The FCC just announced Monday that texting services will be added to the 911 emergency lineup. The government agency decided to add texting services as part of their emergency response system since 70 percent of 911 calls are derived from mobile devices. Now, individuals facing an emergency will be able to relay help to dispatchers using text services, according to ABC News. But how will texting 911 mix with texting and driving laws in California?
FCC chairman Julius Genachowski has committed to modernize FCC protocol, calling it the Next-Generation 911 service. “911 is an indispensable, live-saving tool,” Genachowski said. “But today’s 911 system doesn’t support the communication tools of tomorrow. Even though mobile phones are the device of choice for most 911 callers, and we primarily use our phones to text, right now, you can’t text 911.”
Pros and cons to Next-Generation 911 texting services
The pros of the Next-Generation 911 service will allow individuals to communicate with emergency service in situations where they are unable to speak. This will be useful in an emergency car accident if an individual is faced with some sort of technical difficulty: no signal, low battery, or poor service.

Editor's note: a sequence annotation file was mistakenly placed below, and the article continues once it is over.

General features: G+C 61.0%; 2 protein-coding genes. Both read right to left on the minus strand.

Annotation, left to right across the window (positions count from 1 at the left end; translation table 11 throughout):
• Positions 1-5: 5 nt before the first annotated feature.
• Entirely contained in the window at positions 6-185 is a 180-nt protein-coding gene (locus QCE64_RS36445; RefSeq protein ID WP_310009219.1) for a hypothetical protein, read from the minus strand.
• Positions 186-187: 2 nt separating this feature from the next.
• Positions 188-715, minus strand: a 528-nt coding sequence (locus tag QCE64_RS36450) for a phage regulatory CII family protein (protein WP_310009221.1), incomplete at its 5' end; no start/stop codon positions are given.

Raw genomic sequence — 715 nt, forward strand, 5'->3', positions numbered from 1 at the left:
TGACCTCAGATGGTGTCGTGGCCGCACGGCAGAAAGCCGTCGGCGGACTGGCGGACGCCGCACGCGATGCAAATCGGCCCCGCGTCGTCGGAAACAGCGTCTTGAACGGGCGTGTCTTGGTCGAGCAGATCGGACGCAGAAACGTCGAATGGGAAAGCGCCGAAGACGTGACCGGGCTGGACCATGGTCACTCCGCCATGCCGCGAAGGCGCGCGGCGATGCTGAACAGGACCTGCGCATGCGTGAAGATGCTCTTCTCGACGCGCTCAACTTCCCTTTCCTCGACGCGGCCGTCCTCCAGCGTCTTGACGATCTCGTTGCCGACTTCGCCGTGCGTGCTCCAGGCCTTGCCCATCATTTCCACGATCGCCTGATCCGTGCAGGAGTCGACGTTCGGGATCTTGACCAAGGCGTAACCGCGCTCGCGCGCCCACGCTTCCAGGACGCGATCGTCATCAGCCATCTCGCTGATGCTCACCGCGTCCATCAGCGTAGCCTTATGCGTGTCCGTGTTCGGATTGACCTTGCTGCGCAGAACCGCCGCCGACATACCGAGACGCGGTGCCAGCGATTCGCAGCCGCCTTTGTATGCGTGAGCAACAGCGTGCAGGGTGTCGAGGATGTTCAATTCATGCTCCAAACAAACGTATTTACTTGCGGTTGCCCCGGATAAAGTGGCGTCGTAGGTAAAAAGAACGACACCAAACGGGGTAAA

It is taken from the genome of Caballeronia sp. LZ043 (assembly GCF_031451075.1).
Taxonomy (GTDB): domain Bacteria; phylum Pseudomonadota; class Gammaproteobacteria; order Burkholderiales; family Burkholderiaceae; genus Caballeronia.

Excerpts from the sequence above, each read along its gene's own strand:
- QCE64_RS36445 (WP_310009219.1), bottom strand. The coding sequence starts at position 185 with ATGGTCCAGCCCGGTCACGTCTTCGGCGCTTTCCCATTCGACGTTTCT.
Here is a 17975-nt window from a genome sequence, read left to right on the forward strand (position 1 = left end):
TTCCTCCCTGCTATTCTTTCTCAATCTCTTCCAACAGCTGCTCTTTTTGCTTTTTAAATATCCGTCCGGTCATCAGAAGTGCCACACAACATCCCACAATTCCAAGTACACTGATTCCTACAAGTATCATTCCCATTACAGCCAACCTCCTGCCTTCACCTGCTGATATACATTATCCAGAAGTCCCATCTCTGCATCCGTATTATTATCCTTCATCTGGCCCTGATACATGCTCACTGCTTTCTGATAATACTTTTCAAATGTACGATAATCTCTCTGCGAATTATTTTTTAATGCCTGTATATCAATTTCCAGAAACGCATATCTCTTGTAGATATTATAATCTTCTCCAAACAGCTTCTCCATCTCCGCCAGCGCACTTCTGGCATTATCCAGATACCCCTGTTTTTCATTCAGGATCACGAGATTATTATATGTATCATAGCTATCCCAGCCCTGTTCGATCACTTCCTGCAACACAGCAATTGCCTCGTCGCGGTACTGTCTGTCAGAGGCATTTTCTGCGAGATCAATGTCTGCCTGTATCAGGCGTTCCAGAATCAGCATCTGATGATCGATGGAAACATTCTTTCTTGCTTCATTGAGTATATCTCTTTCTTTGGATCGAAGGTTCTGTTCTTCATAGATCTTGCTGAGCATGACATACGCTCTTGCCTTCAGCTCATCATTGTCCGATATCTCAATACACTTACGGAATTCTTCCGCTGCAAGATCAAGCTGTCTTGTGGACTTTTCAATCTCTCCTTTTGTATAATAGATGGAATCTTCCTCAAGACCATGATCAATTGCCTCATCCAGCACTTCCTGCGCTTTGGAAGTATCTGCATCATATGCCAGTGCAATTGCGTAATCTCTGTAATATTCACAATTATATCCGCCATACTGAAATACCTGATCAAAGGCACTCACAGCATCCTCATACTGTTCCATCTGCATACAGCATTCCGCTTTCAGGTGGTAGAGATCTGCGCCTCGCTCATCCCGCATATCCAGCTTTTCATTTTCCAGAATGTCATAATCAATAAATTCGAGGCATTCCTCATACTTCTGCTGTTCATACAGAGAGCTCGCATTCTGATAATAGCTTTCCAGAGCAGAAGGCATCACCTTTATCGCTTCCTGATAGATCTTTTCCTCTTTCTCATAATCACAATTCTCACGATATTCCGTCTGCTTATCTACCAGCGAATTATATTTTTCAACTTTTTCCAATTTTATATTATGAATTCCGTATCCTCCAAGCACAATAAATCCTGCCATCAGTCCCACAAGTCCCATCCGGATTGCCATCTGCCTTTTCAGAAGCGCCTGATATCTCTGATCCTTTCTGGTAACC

However, an overlooked con to texting emergency services is the possible distraction it can impose on those already driving, especially if they are in a perilous situation. Distracted driving laws in California including cell phone use and text messaging have been strict, and for good reason.
According to the National Highway Traffic Safety Administration, dialing a cell phone increases the risk of a car accident or near car accident 2.8 times. And, text messaging increases the risk of a car accident or near car accident a staggering 23.2 times when compared to the car accident statistics with non-distracted driver.
Texting while driving has the potential to create a crash epidemic if texting continues to grow in popularity. If coupled with a true emergency, will texting 911 have any impact on maintaining safety on the road?
The jury is out: should the FCC modernize 911 calling with text services, or does this pose a further risk to causing car accidents on the road?
If you’ve been injured in a car accident arising out of suspected text messaging or cell phone use, contact our San Diego car accident attorneys today at 1-800-655-6585 for a free evaluation of your case.